The UK’s audit watchdog unfairly dismissed one of its staff who was suffering from stress when it made her redundant last year, a tribunal has ruled.
The Financial Reporting Council unfairly failed to offer human resources manager Sara Wolfson another role in the organisation when her position was phased out, according to a judgment published on 28 November.
The FRC and Wolfson declined to comment.
Wolfson was “exhausted and stressed” in 2020 after an increase in her workload as the FRC boosted its headcount in response to a damning report into its failings, the tribunal found.
The FRC had been criticised in a 2018 report by Legal & General chair Sir John Kingman, who compared it to a “ramshackle house” in the wake of a series of accounting scandals.
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Wolfson’s relationship with her managers from “mid-2020 onwards was strained and cool”, the tribunal found, which contributed to their failure to treat her fairly.
When Wolfson’s managers decided to restructure the HR team and eliminate her role, they failed to fairly consider her for another role within the regulator due to this strained relationship, employment judge J S Burns decided.
“It is a legal requirement for a fair redundancy procedure that consultation should be at the formative stage and should not take place after the essential and determining decisions have already been made. I find that this requirement was breached in this case,” the judge ruled.
Wolfson should not have been put at risk of redundancy at all, and instead should have been offered one of two suitable alternative roles in the FRC, the judge found.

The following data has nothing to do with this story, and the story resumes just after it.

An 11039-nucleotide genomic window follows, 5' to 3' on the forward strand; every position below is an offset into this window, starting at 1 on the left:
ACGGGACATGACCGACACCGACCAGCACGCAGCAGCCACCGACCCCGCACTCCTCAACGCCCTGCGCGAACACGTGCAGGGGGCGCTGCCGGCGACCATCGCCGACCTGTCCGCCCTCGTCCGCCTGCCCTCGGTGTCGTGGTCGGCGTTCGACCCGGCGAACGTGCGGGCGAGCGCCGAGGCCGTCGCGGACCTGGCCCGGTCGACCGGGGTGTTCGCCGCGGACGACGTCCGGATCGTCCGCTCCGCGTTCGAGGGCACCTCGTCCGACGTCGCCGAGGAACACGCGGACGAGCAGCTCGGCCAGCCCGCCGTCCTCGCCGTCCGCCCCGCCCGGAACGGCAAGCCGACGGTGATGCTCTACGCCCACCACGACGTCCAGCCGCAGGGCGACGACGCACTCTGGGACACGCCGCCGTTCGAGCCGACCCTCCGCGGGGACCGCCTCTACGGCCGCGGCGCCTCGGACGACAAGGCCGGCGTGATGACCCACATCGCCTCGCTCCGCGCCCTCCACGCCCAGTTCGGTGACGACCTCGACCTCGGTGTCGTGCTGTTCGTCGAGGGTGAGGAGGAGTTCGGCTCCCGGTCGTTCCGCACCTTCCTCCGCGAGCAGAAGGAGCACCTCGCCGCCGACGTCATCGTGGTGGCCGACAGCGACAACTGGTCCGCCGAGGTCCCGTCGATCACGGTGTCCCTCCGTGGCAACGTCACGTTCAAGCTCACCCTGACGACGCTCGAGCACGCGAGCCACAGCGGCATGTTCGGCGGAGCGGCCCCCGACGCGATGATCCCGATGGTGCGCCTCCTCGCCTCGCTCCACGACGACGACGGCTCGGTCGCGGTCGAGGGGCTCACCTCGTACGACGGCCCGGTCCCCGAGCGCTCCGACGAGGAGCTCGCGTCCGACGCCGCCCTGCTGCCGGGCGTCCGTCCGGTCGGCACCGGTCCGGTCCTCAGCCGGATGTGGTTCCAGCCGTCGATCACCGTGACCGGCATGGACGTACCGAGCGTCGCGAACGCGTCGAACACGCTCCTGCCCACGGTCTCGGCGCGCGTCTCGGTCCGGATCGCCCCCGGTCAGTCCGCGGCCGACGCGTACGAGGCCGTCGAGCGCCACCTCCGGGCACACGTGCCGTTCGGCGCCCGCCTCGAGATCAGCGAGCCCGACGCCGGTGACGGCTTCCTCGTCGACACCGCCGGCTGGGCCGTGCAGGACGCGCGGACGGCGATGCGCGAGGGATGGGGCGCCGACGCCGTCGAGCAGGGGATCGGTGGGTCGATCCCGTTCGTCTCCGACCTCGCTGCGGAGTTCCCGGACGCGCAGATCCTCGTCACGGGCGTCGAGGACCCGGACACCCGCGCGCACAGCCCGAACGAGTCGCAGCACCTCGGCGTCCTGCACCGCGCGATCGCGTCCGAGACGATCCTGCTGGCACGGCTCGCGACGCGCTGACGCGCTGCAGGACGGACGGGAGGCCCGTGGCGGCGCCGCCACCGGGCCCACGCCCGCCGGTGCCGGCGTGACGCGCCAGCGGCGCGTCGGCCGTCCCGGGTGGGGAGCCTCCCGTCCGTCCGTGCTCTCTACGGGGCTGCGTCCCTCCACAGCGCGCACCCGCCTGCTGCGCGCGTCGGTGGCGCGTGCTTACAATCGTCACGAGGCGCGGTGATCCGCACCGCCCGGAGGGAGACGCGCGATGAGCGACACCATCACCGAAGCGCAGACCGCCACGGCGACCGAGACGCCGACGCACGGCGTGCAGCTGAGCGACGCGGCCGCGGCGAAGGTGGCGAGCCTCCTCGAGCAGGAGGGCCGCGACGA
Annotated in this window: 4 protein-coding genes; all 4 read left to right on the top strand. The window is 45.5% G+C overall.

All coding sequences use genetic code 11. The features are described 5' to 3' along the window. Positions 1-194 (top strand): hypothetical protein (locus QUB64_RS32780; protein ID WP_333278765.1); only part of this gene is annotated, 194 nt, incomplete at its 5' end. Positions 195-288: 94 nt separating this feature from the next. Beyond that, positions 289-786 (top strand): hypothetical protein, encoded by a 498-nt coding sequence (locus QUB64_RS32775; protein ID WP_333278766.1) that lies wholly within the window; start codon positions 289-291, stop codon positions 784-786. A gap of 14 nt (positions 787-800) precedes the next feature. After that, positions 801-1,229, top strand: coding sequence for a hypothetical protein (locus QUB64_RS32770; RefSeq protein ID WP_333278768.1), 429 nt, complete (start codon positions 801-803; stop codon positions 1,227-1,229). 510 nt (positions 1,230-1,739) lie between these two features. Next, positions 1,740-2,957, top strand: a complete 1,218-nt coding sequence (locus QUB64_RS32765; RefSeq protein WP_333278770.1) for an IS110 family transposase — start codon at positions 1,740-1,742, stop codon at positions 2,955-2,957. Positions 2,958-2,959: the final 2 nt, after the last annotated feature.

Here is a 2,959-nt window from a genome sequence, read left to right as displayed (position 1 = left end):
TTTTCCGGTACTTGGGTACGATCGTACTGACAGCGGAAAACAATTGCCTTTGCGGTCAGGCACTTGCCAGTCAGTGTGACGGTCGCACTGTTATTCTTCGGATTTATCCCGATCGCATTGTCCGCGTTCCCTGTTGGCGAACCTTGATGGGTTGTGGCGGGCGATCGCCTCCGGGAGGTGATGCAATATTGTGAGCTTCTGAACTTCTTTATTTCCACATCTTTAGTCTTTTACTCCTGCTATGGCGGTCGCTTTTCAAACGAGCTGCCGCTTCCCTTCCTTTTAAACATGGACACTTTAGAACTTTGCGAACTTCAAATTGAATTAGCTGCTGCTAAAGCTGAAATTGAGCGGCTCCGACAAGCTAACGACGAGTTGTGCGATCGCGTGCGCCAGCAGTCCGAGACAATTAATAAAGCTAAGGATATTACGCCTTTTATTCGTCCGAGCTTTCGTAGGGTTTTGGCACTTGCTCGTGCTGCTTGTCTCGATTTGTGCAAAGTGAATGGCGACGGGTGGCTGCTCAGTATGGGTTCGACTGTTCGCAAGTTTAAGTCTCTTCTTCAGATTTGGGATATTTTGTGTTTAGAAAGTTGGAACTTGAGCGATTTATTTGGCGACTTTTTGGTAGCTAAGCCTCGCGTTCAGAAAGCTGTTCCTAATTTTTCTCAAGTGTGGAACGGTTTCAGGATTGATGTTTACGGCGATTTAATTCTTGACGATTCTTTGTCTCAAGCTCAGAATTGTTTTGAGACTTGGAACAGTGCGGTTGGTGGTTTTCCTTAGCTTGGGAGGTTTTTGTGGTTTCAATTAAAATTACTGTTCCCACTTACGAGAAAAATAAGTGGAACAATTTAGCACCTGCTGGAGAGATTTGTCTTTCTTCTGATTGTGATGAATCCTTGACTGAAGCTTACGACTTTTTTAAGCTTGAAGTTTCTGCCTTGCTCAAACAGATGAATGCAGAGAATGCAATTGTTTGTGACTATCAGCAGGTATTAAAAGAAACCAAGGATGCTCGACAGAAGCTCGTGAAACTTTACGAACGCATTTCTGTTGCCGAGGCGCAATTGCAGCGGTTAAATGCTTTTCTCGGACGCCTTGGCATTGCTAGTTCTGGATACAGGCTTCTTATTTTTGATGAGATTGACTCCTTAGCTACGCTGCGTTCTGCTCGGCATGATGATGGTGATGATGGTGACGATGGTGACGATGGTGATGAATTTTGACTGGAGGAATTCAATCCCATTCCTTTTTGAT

“Had the relations between the claimant with her managers not been strained and cool at that time, this is probably what would have happened,” the judgment reads.
The FRC also failed to take into account Wolfson’s stress at the time of the restructure, which contributed to management’s views that she would not be suitable for alternate roles in the organisation.
Her manager “did not give adequate consideration to the fact that the claimant was exhausted and stressed from overwork”, in late 2020, when they judged her performance was inadequate.
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The judge also found that the “direct style” with which Wolfson’s potential redundancy was communicated to her “did nothing to mitigate” her stress and upset.
“The claimant felt completely unsupported by the seniors in the HR team, whom she felt were simply trying to get rid of her,” the tribunal found. “From the outset she was told to keep the process confidential, thus preventing her from reaching out to others outside the HR team who, if informed, would have supported her, and who might have intervened to try to prevent her dismissal.”
The FRC grew headcount 16% in the year to 31 March as part of its push to become a more effective watchdog, it said in its annual report, as it prepares to transition to a new beefed-up regulator called the Auditing, Reporting and Governance Authority.
To contact the author of this story with feedback or news, email James Booth